Accenture reported strong numbers for its fourth quarter as well as the full year. The company also guided for a 12-15 per cent growth for FY22 as it sees demand for cloud and digital transformation driving a double-digit surge. This augurs well for the Indian IT services sector and the top four players.
Accenture also reported that its revenue for the quarter, at $13.4 billion, was up 24 per cent in US dollars, and for the full year, the company crossed the $50-billion mark.
Importantly, new bookings for the quarter were at $15 billion, and for the year, it touched $59.3 billion.
“Looking ahead, we expect Nifty IT to trade at a premium to the broader index, driven by: (1) likelihood of double-digit revenue growth over FY21-FY24E and medium-term growth resiliency due to increasing technology adoption; (2) increasing collaboration with large hyperscalers and SaaS (software as a service) companies; and (3) peer set companies trading at higher multiples,” said Suyog Kulkarni, senior research analyst at Reliance Securities.
There are two big takeaways from the Accenture results for the Indian IT services sector; one, that size is irrelevant if companies have the right business focus and offerings. Accenture has crossed the $50-billion revenue target. When it comes to size, Accenture’s total headcount is at 624,268. Also, the company has guided for a double-digit growth and some of its business verticals are growing over 30 per cent.
“The frequent argument of size hampering growth seems to be challenged by leaders such as Accenture and TCS. Of course, this is not to say that companies of such size can keep on growing indefinitely at double digit. However, it is also equally important to consider the following: (1) Overall market share: Indian IT leaders such as TCS and Infosys are still a small portion of the overall outsourced IT spending and (2) scale should also be paired with breadth of offerings. Leaders have a far broader set of capabilities and end up addressing a larger portion of the IT spending pool, allowing them to grow at a solid rate on a high base,” said Kawaljeet Saluja and Sathishkumar S of Kotak Institutional Equities, in their report post-Accenture results.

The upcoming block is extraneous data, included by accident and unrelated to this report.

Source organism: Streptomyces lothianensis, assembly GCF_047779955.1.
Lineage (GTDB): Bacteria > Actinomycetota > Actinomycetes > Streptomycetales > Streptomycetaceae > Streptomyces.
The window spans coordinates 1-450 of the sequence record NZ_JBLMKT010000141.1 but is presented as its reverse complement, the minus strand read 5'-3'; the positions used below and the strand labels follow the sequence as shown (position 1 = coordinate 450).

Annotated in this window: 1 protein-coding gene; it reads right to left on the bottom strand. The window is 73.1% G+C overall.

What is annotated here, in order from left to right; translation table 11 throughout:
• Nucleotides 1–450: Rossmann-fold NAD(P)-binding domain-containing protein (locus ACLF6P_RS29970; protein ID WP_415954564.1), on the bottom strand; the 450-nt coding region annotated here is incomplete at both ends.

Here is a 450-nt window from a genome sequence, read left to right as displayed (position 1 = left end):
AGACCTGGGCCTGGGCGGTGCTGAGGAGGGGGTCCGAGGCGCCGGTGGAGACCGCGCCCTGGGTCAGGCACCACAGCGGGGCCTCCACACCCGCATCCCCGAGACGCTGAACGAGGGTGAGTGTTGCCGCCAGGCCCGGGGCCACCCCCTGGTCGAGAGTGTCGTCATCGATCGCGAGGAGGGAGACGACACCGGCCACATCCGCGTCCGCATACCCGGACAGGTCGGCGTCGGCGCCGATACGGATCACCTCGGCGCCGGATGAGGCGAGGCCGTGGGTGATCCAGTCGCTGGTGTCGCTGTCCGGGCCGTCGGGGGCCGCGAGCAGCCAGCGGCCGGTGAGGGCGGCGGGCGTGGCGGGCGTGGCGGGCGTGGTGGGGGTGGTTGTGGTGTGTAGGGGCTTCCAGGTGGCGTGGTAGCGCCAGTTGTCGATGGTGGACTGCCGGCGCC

Accenture reported attrition of 19 per cent, but the management said it was not concerned as it has been hiring in large numbers. The situation is similar at several IT services players where attrition has hit an all-time high. Accenture, during Q4, hired 56,000 net associates and promoted 120,000 people during the financial year.
Also, outsourcing growth is slowing down, which analysts say will now go to pre-Covid levels.
Accenture’s management, during the analysts’ call, also said consulting for the full year will grow in double digits, but outsourcing will be in the range of high single to low double digits.
“Outsourcing revenue (more relevant for Indian IT) is guided to grow in ‘high single digit to low double digits.’ This hints at deceleration in the outsourcing segment vs the current year (13 per cent YoY), notwithstanding the ‘likely’ higher inorganic contribution and the residual base normalisation. In this backdrop, as the post-Covid equilibrium is reached, outsourcing growth for the industry should more or less revert to pre-Covid levels (8-10 per cent, YoY),” said Sudheer Guntupalli and Heenal Gada of ICICI Securities in their report.
With Accenture saying that outsourcing revenues will be in the higher single digit or low double digits, it may also impact the Indian IT players.
“Outsourcing bookings of Accenture were weak at $7.1 billion, representing a decline of 5.6 per cent YoY and 2.6 per cent compared to the average of the last four quarters. This may cause some concern. We do expect muted total contract value (TCV) numbers from India-listed IT services companies. We expect growth for our coverage universe to be driven by increased velocity of short-cycle programs. The underlying demand dynamics are, however, strong. Hence, a muted TCV for a quarter is not a concern,” said the Kotak report.